4. This game is home. The fact that it exists at all is a minor miracle. Obsidian did nearly everything right. I was skeptical that it would be able to hook me sans Faerun and the usual catalogue of D&D spells in the spellbook. But it worked. I love it! The music is a masterful rip off that includes nods to all my favorite fantasy scores. The art direction and gameplay is killer. I'm certain I'll be playing it to death for a while. I just hope the sequal stays true to this same style of gameplay. Isometric, with full party tactical combat 6 deep. That's the bedrock. There are plenty of other crpgs that have done the driving camera thing, and while some are pretty spectacular, they can't deliver that old school infinity feel. I don't mind cliche or allusions to what's come before as long as it's done well.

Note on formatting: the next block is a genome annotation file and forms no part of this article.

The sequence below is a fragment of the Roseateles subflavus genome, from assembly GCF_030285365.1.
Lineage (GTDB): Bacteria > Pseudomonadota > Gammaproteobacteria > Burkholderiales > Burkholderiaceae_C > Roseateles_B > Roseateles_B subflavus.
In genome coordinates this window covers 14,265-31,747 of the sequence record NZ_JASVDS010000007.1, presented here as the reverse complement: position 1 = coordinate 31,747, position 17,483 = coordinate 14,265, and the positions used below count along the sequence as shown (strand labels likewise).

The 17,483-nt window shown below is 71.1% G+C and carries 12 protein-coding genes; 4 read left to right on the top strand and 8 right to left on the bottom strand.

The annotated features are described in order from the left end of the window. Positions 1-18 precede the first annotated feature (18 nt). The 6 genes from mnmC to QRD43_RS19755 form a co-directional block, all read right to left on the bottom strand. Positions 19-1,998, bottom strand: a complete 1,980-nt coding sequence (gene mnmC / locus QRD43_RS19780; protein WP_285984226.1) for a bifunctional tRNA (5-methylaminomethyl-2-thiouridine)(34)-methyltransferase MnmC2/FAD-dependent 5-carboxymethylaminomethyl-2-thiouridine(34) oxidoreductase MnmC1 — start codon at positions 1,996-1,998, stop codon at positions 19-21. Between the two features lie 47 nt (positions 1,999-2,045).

5. I'm a huge fan or 2d portraiture. It was one of my favorite features in Baldur's Gate, and I had a pretty large collection of portrait images for Neverwinter. It was called Jah-Din's Ultimate Portrait pack, where I took details from my favorite fantasy paintings, stuff by friends and art heroes, resized endlessly so I could have enough to satisfy. I remember participating in the 2d vs 3d portrait debate for NWN2. While I agree that the custom option gives you endless possibilities, I also recognize that it takes a fair amount of effort, and can't really be shared under fair use for stuff like this. Short of hiring someone like Dave Rapoza to bang out a bunch of slick portraits for all the various race/class options, I think what Pillars Of Eternity really needs is more "silhouette" options, at least for the protaginist. BG had this, at least one for the male and female character. I think PoE needs at least a dozen of these. One for each racial type. Just put someone on the payroll to knock out some backlit or barlit portraits. Get a couple with hoods, a couple with generic helmets etc. It's better if you just omit details (so you can cover all the possibilities) instead of trying to have each possible variation painted out. Right now in the stock portraits, there are only like 4 that work as ideal generics. I'd try to triple that number and hire a decent painter to do the job so they look cool. A PS modified photograph is going to look like just that, unless you have someone on the team who has a real gift for it. There are a lot of digital painters out there who I'm sure could use the work. Kickstart something for the portrait arts division, and start casting a wide net for commissions. Even if Justin Sweet might have better things to do with his time these days, I guarantee you there are a lot of people who grew up on the old Black Isle portraits who would love a chance to get in on a project like this, as long as they were compensated for their time and their talent. A quality standard portrait pack for the next installment would really take it to the next level.